United States District Court, E.D. Michigan, Southern Division
EDWARD W. HENRY, Plaintiff,
COMMISSIONER OF SOCIAL SECURITY, Defendant.
& ORDER (1) OVERRULING PLAINTIFF'S OBJECTIONS (DKT.
16), (2) ACCEPTING THE RECOMMENDATION OF THE MAGISTRATE JUDGE
(DKT. 15), (3) DENYING PLAINTIFF'S MOTION FOR SUMMARY
JUDGMENT (DKT. 13), AND (4) GRANTING DEFENDANT'S MOTION
FOR SUMMARY JUDGMENT (DKT. 14)
A. GOLDSMITH, UNITED STATES DISTRICT JUDGE.
social security case, Plaintiff Edward W. Henry appeals from
the final determination of the Commissioner of Social
Security that he is not disabled and, therefore, not entitled
to disability benefits. The matter was referred to Magistrate
Judge Patricia T. Morris for a Report and Recommendation
(“R&R”). The parties filed cross-motions for
summary judgment (Dkts. 13, 14), and the magistrate judge
issued an R&R recommending that the Court grant the
Commissioner's motion for summary judgment and deny
Henry's motion for summary judgment (Dkt. 15). Henry
filed objections to the R&R (Dkt. 16); the Commissioner
subsequently filed a response (Dkt. 17).
reasons that follow, the Court overrules Henry's
objections and accepts the recommendation contained in the
magistrate judge's R&R. The Commissioner's motion
is granted and Henry's motion is denied. The final
decision of the Commissioner is affirmed.
Court reviews de novo those portions of the R&R to which
a specific objection has been made. See 28 U.S.C.
§ 636(b)(1); Fed.R.Civ.P. 72(b). Under 42 U.S.C. §
405(g), this Court's “review is limited to
determining whether the Commissioner's decision ‘is
supported by substantial evidence and was made pursuant to
proper legal standards.'” Ealy v. Comm'r of
Soc. Sec., 594 F.3d 504, 512 (6th Cir. 2010) (quoting
Rogers v. Comm'r of Soc. Sec., 486 F.3d 234, 241
(6th Cir. 2007)). “Substantial evidence is ‘such
relevant evidence as a reasonable mind might accept as
adequate to support a conclusion.'” Lindsley v.
Comm'r of Soc. Sec., 560 F.3d 601, 604 (6th Cir.
2009) (quoting Richardson v. Perales, 402 U.S. 389,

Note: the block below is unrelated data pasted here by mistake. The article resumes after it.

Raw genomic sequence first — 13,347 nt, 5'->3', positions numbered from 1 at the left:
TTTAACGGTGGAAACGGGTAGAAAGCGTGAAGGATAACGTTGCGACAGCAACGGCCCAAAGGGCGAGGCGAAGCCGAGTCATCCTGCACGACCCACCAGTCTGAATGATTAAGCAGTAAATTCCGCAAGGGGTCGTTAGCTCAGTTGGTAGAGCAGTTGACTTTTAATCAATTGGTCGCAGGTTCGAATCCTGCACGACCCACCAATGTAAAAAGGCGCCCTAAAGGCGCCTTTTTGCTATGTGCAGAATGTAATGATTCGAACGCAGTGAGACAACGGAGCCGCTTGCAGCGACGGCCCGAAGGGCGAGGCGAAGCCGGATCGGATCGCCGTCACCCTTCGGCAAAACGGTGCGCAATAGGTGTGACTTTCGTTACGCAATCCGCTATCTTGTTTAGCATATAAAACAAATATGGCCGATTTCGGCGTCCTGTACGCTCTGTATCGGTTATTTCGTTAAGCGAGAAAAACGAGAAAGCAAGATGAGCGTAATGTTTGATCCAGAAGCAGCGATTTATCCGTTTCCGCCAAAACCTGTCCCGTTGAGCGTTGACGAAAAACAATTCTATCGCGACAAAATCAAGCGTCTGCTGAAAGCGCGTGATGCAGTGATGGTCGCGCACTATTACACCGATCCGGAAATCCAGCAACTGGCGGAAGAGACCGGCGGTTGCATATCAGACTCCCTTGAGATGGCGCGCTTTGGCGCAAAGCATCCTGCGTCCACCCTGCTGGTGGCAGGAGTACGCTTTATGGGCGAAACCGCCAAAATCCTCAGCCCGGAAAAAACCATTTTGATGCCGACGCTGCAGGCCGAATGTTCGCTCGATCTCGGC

401 (1971)). In determining whether substantial evidence
exists, the Court may “look to any evidence in the
record, regardless of whether it has been cited by the
[Administrative Law Judge (“ALJ”)].”
Heston v. Comm'r of Soc. Sec., 245 F.3d 528, 535
(6th Cir. 2001). “[T]he claimant bears the burden of
producing sufficient evidence to show the existence of a
disability.” Watters v. Comm'r of Soc. Sec.
Admin., 530 F. App'x 419, 425 (6th Cir. 2013).
offers four objections: (i) the magistrate judge erred in
finding that the ALJ's decision was supported by
substantial evidence; (ii) the magistrate judge erred in
holding that the ALJ's findings regarding Henry's
recurrent ulcers and extremity cellulitis were supported by
substantial evidence; (iii) the magistrate judge erred when
she held that the ALJ did not have a duty to re-contact
Henry's treating physicians; and (iv) the magistrate
judge erred when she affirmed the ALJ's credibility
assessment of Henry. The Court concludes that each objection
first argues that the magistrate judge erred in finding that
the ALJ's decision to deny benefits was supported by
substantial evidence. He argues that “both the ALJ and
the Magistrate Judge misconstrued medical evidence and
testimony that ultimately, resulted in an inadequate
determination to address Plaintiff's multiple severe
medical conditions (specifically, mild osteoarthritis of hip;
degenerative joint disease of the spine; obesity; and
sarcoidosis . . .)[.]” Obj. at 5 (cm/ecf page). He also
notes that documentation from the United States Department of
Veterans Affairs (“VA”) includes diagnostic
testing that supports a finding of severe impairments.
Finally, Henry argues that the ALJ improperly rejected his
physicians' determination of his residual functional
arguments regarding the VA records are unavailing. While he
argues that the ALJ misconstrued this medical evidence, the
record indicates that she reviewed the documentation and
agreed with the assessment that Henry's mild
osteoarthritis of the hip, degenerative joint disease of the
spine, obesity, and sarcoidosis qualified as severe
impairments. A.R. at 17 (Dkt. 10).
denial instead rests on the ALJ's conclusion that,
despite Henry's inability to perform his past relevant
work, his RFC allowed him to perform other jobs that exist in
significant numbers in the national economy. The ALJ found
that Henry had the following RFC:
[T]o perform light work as defined in 20 C.F.R. §
404.1567(b) except: allowance to change positions every 30
minutes for one to two minutes in the immediate vicinity of
the work station with sitting, standing or walking for a
total of four hours each; no operation of foot controls,
occasional climbing stairs; no climbing ladders and the like
or balancing on one lower extremity at [a] time; occasional
stooping greater than 90 degrees, kneeling, or crouching; no
crawling or exposure to obvious hazards; occasional exposure
to temperature extremes, humidity and respiratory irritants;
and no fast paced work meaning no work where the pace of
productivity is dictated by an external source over which the
claimant has no control such as an assembly line or conveyor
A.R. at 19. Henry contends that the ALJ rejected the
conclusions of physicians regarding his RFC, stating that
“[t]he ALJ is not a medical doctor and should not be
making a RFC determination on her own, but should instead
rely on the ...